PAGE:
HCMC – The overall labor force participation rate of people with disabilities (PWDs) in Vietnam remains significantly low compared to the total population, with only 31.7% of PWDs joining the labor force compared to 82.4% of people without disabilities between 2016 and 2019.
In Vietnam, nearly 7% of the population, or some 6.2 million people, live with one or several disabilities. According to the “Employment for Persons with Disabilities in Vietnam” study jointly launched by UNDP and the Ministry of Labor, War Invalids and Social Affairs on December 29, PWDs in the country face enormous barriers in accessing the labor market.
Many PWDs rely on the support of their families or social security payments. Additionally, they are more likely to have low-paying jobs with poor working conditions and limited career prospects.
The key challenges faced by PWDs in the labor market include discrimination and low self-esteem, lack of awareness and access to information and education, lack of access to public buildings and transport, lack of necessary qualifications and barriers on access to capital.
Discrimination against PWDs is still widespread as it is often assumed that PWDs are not able to carry out the required tasks, preventing them from applying, receiving or retaining jobs.
Low self-esteem plays an important role in preventing PWDs from accessing the labor market. Many PWDs are able to work but they are afraid of being subjected to discrimination.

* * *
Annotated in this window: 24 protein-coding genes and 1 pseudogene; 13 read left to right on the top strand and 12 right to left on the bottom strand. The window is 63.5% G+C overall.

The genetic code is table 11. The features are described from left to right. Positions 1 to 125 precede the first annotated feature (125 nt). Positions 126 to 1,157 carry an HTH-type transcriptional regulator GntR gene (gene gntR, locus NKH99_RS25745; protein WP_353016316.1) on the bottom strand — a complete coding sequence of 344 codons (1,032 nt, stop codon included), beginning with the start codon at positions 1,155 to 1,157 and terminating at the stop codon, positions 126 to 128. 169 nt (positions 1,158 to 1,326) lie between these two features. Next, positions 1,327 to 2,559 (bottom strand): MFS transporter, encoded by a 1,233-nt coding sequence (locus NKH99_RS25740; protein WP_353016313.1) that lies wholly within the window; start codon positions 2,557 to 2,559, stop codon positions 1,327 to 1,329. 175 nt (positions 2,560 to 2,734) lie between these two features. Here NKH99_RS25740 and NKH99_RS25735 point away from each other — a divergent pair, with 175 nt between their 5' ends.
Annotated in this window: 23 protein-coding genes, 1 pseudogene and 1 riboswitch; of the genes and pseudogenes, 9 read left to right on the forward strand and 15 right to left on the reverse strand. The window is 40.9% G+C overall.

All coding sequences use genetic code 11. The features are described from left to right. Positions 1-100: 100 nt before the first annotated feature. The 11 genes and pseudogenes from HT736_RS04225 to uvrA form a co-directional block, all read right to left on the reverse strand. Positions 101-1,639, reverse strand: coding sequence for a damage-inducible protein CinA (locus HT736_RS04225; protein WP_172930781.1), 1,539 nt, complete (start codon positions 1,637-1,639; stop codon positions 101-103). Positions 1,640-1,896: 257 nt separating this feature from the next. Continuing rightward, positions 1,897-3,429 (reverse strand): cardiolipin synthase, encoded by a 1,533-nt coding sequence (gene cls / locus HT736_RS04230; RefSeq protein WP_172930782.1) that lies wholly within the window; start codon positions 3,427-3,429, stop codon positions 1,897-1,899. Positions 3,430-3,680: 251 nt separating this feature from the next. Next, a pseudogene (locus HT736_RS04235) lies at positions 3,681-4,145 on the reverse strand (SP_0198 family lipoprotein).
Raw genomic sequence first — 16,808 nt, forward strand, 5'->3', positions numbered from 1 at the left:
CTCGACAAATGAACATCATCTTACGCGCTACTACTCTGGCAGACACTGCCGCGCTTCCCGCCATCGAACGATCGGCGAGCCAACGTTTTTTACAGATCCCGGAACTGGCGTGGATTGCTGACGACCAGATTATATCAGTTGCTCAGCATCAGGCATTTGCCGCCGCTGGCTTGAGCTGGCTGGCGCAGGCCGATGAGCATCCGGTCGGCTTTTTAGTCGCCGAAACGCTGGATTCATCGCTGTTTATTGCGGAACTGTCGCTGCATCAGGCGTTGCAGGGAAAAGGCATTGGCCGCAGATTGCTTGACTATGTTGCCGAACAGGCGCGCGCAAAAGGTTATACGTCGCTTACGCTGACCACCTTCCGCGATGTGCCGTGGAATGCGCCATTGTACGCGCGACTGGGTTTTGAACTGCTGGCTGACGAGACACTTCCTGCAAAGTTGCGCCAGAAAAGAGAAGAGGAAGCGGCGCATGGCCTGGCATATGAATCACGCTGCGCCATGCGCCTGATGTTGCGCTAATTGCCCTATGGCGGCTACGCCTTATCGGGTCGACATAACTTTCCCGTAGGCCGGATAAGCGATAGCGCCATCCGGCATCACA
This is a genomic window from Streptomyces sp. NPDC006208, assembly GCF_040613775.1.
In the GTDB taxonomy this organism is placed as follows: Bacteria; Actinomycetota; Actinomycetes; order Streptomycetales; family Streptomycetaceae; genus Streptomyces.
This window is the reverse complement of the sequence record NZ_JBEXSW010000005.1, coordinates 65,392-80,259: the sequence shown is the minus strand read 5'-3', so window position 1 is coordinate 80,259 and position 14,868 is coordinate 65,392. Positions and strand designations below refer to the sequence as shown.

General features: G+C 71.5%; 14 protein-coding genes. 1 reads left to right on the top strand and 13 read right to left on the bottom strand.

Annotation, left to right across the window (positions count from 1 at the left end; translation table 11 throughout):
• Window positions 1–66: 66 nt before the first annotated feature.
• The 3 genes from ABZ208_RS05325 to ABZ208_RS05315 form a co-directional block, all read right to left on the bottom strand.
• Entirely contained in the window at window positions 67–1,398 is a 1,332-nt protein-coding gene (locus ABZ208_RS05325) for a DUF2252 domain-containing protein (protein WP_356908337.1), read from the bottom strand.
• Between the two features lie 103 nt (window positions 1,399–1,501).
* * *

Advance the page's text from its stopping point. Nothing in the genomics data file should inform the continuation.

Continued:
“I think almost all jobs now require a good appearance. I am a person with dwarfism. I am currently 30 years old, but I weigh only 18 kilograms and my height is 1.16 meters, and my health is not good. So, it is difficult for me to apply for a job,” a disabled person said.
According to the Vietnam National Survey on PWDs, the percentage of PWDs who have not completed primary education and are employed is much lower than that of persons without disabilities. Up to 93.4% of PWDs aged 16 and above do not have any technical and professional qualifications and only 6.5% have diplomas and certificates.
Furthermore, PWDs have been severely affected by the Covid-19 pandemic since they are in a particularly vulnerable position. Many of them suffer from underlying medical conditions and have lower levels of financial and job security.
A recent UNDP rapid assessment with over 980 responses on the impact of Covid-19 on PWDs showed that a staggering 30% of respondents were left unemployed due to Covid-19. Nearly half of them saw their working hours reduced and among those employed, 59% faced pay cuts.
Although the Vietnamese Government has made a strong commitment to support PWDs, there is still a large gap between the law and practice on employment for them.
The employment of PWDs has not been included in national socio-economic development plans and strategies. The country lacks effective sanctions for businesses and organizations refusing to recruit fully qualified PWDs, while policies to incentivize businesses to employ PWDs are not effective in increasing the number of PWDs in employment.
Moreover, the number of self-employed PWDs and businesses employing many PWDs that can access preferential loans from the Vietnam Bank for Social Policies remains low.
To increase the volume and quality of employment opportunities for PWDs, the study suggests a number of solutions such as establishing local orientation services and job coaching mechanisms for PWDs and including employment support for the disabled in national strategies and plans.
The Government should encourage agencies and departments to employ PWDs to set an example for other employers and provide public funds to cover PWDs’ internships in government and private companies to increase their skills and employability.
By Minh Tuan